Monday, November 5, 2007

Why Such a Deep Love for Sports?

It isn’t true that every man loves sports, just like it isn’t true that every woman loves shopping. But I know many people who spend hours a week glued to ESPN, and whose Saturday is spent watching 3 consecutive college football games. (Yes, I’m one of them).

Why is it?

My dad taught me to love sports. Some of my first memories with him were times when we would throw the baseball in the front yard, sit in left field watching the Astros, and read the box scores in the morning newspaper.

For over a decade, sports have been a part of me. My parents stood firm with all 3 of their children that if we wanted a car, we had to have the necessary funds to pay for the car, insurance and gas. In order to have the bling-bling, we had to get something called a job. For me, I didn’t have my own “ride” in high school because I didn’t have time for a job. Monday-Friday I would be in the field house lifting weights, throwing routes, and watching film. Twelve months a year, at least five days a week—this was a huge part of my life.

Today, I still love sports. I love following the Huskers, even when they have an atrocious season. J I always know what is going on in recruiting. I plan my Saturday’s around kickoff. On game day, I shower with a red towel, wear red boxer-briefs (tmi—sorry), wear red shorts and a Husker t-shirt.
My love for the Mavericks runs just as deep. Back in Abilene, I used to get together with one of my best friends to watch the Mavs (I won’t say his name, but he is married to a youth minister named Sarah and works for ACU). However, we had to cut back on our regular routine because we would get so upset after loses that we would lose sleep. It had an effect on our entire demeanor.
I also love the Cowboys, Rangers, Astros, and Tiger Woods.

Why is it? Why do some of us love sports so much that it can influence our mood? If our team wins, we can’t get sleep because we’re too ecstatic. If our team loses, we can’t get sleep because that one fumble, interception, strikeout, or missed free throw won’t get out of our head.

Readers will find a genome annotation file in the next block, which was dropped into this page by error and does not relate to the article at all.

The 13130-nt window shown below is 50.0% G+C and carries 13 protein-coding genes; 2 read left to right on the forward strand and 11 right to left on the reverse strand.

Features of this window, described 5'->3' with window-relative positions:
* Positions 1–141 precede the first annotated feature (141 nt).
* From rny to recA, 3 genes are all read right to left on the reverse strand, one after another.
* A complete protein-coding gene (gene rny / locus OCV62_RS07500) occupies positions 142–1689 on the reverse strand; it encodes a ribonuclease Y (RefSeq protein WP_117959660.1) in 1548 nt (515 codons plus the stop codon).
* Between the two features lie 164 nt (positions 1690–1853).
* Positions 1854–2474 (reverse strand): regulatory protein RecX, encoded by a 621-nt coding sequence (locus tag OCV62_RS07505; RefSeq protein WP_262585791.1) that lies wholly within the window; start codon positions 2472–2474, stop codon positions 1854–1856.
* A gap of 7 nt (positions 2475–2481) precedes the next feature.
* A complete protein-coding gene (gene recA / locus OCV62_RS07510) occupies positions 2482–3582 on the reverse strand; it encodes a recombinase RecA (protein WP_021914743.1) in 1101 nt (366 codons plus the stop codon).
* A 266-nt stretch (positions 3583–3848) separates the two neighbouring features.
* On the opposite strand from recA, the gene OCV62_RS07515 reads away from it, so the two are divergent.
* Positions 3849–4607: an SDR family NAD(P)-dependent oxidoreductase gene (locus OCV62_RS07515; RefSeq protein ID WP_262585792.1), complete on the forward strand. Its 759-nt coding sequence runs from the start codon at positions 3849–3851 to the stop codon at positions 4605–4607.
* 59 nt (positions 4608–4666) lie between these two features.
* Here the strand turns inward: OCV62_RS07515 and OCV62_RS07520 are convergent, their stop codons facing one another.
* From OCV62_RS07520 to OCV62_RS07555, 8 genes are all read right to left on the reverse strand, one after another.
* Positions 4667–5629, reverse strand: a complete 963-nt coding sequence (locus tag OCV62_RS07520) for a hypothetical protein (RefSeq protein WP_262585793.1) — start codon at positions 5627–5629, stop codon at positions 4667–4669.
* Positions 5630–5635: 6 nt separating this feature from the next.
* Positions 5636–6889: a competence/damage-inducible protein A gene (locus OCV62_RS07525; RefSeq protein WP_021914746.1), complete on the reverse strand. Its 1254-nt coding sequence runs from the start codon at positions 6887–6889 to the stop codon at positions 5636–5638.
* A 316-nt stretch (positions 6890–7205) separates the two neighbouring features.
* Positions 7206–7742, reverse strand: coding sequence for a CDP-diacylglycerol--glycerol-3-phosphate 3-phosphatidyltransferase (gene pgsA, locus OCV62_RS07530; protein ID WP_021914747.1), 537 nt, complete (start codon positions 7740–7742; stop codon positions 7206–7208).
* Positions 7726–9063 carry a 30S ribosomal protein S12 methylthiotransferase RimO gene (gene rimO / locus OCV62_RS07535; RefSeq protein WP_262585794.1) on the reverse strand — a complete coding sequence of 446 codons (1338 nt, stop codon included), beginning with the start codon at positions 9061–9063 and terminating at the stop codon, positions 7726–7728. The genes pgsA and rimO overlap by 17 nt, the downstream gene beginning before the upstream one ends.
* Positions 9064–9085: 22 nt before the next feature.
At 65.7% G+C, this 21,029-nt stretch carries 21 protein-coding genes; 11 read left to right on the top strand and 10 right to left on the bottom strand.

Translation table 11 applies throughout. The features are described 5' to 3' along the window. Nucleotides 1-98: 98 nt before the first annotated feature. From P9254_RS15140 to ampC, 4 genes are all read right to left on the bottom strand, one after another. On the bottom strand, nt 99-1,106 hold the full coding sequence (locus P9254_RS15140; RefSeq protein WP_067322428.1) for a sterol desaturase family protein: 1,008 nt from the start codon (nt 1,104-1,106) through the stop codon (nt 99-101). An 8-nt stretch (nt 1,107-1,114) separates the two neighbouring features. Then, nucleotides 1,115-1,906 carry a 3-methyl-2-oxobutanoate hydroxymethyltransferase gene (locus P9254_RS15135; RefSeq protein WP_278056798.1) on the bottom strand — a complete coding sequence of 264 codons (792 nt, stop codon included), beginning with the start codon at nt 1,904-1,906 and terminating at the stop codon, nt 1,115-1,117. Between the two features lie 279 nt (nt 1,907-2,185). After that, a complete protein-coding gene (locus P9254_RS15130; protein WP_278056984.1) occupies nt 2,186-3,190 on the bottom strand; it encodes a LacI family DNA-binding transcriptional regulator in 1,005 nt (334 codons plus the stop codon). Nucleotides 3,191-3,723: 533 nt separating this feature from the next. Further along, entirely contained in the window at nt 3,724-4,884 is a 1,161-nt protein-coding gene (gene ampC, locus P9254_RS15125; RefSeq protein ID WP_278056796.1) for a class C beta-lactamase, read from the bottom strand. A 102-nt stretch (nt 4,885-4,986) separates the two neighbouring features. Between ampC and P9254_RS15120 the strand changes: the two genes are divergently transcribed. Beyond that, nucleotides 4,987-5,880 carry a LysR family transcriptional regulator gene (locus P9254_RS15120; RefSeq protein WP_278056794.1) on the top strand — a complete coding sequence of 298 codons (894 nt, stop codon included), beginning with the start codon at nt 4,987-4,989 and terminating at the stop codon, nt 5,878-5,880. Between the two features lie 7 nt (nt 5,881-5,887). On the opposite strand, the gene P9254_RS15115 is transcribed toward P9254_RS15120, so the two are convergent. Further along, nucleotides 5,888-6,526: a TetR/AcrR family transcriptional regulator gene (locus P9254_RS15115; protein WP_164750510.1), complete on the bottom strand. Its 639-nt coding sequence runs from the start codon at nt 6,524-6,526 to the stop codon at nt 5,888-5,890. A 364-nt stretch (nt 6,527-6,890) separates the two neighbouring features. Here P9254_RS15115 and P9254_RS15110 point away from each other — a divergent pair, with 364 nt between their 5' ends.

Here’s why I think we love sports:
1) We love competition. There is nothing more thrilling than finding yourself or your favorite player one-on-one with a linebacker, or standing wide open on the three-point line, or facing an ace in the bottom of the last inning with the game on the line.
2) We love rivalries—good vs. evil. Kayci and I went to Boston with two of our best friends, and it is hard to NOT cheer for the Red Sox after that. I like the Red Sox, but my love for the Red Sox stems more out of my hatred for the Yankees than a genuine love for the Sox. I cannot bring myself to cheer for the Rockets even though I live in Houston. I hate the Buffalos of Colorado, the Tigers from Missouri, the Philadelphia Eagles, and the Phoenix Suns. They are all from the dark side.
3) Sports can be absolutely thrilling. We love the Super Bowl, Saturday’s and Sunday’s in the fall, March Madness, New Year’s bowl games, baseball in October, Major’s in golf, and NBA playoffs.
4) Most importantly, it is in sporting moments that relationships are cultivated. My dad and I bonded at baseball games and sporting events. My brother and I can talk about sports long into the night. My best friend Troy and I have traveled to San Francisco, Boston, San Antonio, and Dallas to watch games. Even Kayci enjoys going to sporting events with me.

Here is the question that I have found myself asking lately, “How do I bring my love for sports under the authority and Lordship of Jesus?” I will always love sports. I can’t wait to toss the ball with Truitt, but I don’t want my love for sports to have control over my attitude for it can have an effect on the husband, father, and friend that I am.

I don’t know who wrote this prayer, but I like it. It fits for crazy fans like me:

God, let me play well but fairly.

Let competition make me strong but never hostile.

Forbid me to rejoice in the adversity of others.

See me not when I am cheered, but when I bend to help my opponent up.

If I know victory, allow me to be happy;if I am denied, keep me from envy.

Remind me that sports are just games.

Help me to learn something that matters once the game is over.

And if through athletics I set an example, let it be a good one.


Anonymous said...

Good post Boss. One of the most redemptive aspects of sports in my opinion is the friendship/community point that you mentioned. Watching a sporting event alone can be good, but its always better with equally as interested friends. When i go over on Saturday nights to a friend's house and watch UFC it is a different experience than just watching it by myself. Even if I am just texting with my brother about how aweful Philly is while Dallas beats them, the experience is substantially better. Its almost like God intended us for community....
Also, I hope your animosity for the Yankees comes under the Lordship of Jesus soon.


Anonymous said...

Have you considered the Spurs as an object of your interest? I think they merit some attention! -lt

Josh Ross said...

The Spurs have grown on me. Great defense, but their offense is about as fun as a cheerleading contest.

Anonymous said...

Can't wait to throw in New York on that list. Love you bro.